You have the right to make a complaint at any time to the Information Commissioner's Office (ICO), the UK supervisory authority for data protection issues (www.ico.org.uk). We would, however, appreciate the chance to deal with your concerns before you approach the ICO so please contact us in the first instance. It is important that the personal data we hold about you is accurate and current. Please keep us informed if your personal data changes during your relationship with us.
Who We Are
- 2.1 Here are the details that the Regulation (EU) 2016/679 of the European Parliament and of the Council of 27 April 2016 on the protection of natural persons with regards to the processing of personal data and on the free movement of such data, known as General Data Protection Regulation (GDPR) says we have to give you as a 'data controller':
- • Our Website address is [Insert Website Address]
- • Our company name is [Insert Company Name]
- • Our registered address is [Insert Registered Address]
- • Our [nominated representative or Data Protection Officer] is [Insert Representative / Data Protection Officer Name] and they can be contacted at [Insert Representative / Data Protection Officer Email Address]
What we may collect
- 3.1 Personal data, or personal information, means any information about an individual from which that person can be identified. It does not include data where the identity has been removed (anonymous data).
- 3.2 We may collect, use, store and transfer different kinds of personal data about you which we have grouped together as follows:
- • Identity Data includes first name, last name, username or similar identifier. When you email, phone, live chat or otherwise, we may collect information such as your first name, last name, email address and phone number.
- • Contact Data includes billing address, invoicing address, email address and telephone numbers.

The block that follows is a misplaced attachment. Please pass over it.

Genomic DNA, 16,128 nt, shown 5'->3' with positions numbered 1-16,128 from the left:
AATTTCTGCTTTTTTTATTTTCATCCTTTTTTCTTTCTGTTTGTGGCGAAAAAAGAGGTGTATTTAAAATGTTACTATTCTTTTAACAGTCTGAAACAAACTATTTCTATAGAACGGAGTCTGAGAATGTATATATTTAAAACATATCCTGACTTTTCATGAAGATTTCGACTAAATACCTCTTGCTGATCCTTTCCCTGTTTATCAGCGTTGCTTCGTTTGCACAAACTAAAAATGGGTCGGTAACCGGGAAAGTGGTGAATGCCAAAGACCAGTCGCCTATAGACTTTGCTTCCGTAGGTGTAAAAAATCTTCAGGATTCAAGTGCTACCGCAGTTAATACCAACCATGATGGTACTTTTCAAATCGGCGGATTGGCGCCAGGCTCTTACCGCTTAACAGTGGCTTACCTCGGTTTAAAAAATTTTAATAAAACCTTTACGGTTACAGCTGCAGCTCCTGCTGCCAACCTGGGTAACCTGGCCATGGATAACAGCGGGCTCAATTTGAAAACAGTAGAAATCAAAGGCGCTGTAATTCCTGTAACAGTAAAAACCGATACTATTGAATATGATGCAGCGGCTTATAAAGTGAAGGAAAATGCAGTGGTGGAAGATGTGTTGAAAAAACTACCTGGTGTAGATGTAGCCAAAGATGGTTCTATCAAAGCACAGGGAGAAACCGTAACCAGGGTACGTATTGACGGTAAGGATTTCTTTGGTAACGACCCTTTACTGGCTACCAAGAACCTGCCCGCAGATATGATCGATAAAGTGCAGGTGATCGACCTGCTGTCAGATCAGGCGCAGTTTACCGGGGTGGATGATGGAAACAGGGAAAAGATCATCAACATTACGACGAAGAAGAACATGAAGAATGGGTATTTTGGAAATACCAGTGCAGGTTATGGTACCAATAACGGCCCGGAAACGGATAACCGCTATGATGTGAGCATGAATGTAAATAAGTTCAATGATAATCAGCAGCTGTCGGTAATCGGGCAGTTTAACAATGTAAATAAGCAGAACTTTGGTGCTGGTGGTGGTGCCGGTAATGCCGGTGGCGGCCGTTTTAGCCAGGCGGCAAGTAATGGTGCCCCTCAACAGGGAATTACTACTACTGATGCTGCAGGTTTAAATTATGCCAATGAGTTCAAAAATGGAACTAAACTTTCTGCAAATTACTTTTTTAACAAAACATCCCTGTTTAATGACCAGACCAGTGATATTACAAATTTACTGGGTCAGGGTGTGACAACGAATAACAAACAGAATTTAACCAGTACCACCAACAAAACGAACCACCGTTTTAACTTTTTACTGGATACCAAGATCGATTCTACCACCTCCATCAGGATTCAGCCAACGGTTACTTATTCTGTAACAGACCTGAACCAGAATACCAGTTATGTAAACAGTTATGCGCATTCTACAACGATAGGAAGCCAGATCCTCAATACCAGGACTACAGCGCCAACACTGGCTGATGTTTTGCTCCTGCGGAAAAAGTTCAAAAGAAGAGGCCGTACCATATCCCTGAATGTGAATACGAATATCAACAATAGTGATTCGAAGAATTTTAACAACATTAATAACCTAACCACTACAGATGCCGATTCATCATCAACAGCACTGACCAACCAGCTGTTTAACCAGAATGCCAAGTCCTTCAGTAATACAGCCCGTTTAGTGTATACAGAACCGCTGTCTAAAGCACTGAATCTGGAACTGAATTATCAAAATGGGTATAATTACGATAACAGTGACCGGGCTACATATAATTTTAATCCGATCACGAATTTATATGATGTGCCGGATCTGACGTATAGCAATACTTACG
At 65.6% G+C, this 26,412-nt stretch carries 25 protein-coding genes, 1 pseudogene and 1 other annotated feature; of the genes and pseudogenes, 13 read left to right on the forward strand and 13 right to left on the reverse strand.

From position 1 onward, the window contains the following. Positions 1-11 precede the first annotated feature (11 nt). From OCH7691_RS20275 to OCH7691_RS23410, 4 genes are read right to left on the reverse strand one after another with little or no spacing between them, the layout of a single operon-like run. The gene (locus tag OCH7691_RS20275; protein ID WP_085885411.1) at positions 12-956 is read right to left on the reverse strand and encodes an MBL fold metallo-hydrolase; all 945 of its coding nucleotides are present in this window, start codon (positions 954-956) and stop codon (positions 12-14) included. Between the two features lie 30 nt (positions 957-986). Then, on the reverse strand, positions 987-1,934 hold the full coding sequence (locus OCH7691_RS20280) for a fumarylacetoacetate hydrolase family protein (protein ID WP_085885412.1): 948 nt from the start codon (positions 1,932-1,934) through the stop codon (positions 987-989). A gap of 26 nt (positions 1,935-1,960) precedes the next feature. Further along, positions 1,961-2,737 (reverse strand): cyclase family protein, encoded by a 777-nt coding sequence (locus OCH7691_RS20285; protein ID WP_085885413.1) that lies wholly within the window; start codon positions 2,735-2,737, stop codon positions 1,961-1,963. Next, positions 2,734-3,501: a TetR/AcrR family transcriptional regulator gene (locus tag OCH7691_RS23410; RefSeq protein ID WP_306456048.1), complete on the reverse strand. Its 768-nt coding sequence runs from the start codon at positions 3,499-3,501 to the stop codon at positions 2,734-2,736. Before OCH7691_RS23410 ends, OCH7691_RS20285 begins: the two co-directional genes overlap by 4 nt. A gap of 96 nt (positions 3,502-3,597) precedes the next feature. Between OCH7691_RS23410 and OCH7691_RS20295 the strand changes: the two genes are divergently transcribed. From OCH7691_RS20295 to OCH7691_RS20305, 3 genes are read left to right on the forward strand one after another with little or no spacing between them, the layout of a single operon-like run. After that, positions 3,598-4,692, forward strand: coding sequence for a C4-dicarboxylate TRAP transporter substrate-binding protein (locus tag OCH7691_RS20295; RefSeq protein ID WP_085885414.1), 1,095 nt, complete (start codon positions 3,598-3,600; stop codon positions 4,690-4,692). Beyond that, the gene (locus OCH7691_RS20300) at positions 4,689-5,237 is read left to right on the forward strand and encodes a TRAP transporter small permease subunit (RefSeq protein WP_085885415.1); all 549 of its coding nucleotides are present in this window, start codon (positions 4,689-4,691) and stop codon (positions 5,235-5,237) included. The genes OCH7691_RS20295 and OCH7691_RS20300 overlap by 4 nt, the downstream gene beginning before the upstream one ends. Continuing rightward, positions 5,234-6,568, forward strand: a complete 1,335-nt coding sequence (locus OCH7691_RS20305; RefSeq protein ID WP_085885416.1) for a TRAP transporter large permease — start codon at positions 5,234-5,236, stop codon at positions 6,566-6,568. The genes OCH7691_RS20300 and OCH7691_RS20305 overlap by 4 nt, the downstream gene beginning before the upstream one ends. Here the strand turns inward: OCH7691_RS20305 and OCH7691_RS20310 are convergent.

- • Financial Data includes bank account and payment card details.
- • Transaction Data includes details about payments and other details of our Services you have purchased from us.
- • Technical Data includes internet protocol (IP) address, your login data, browser type and version, time zone setting and location, browser plug-in types and versions, operating system and platform and other technology on the devices you use to access this Website.
- • Profile Data includes your username and password, reservations made by you, your interests, preferences, feedback and survey responses.
- • Usage Data includes information about how you use our Website and Services.
- • Marketing and Communications Data includes your preferences in receiving marketing from us and our third parties and your communication preferences.
- • Interaction Data includes any information that you might provide to any discussion forums on the Website.
- • Cookies Data like many websites, we use "cookies" to enhance your experience and gather information about visitors and visits to our websites. Please refer to the "Do we use 'cookies'?" section below for information about cookies and how we use them and what kind.